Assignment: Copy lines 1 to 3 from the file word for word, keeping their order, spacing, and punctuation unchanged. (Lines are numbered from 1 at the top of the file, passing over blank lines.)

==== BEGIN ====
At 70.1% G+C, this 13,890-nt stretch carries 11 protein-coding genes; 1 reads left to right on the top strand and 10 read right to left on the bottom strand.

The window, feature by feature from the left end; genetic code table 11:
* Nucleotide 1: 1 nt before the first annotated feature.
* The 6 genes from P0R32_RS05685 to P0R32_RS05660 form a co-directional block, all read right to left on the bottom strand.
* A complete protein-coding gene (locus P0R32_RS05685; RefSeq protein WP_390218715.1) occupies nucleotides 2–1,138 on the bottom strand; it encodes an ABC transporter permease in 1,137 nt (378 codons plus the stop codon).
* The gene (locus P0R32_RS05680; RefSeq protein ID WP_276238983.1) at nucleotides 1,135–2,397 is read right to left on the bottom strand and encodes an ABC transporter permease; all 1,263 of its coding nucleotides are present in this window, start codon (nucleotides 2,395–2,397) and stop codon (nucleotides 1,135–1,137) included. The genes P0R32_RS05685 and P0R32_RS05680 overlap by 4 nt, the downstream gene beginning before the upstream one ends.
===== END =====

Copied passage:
At 70.1% G+C, this 13,890-nt stretch carries 11 protein-coding genes; 1 reads left to right on the top strand and 10 read right to left on the bottom strand.

The window, feature by feature from the left end; genetic code table 11:
* Nucleotide 1: 1 nt before the first annotated feature.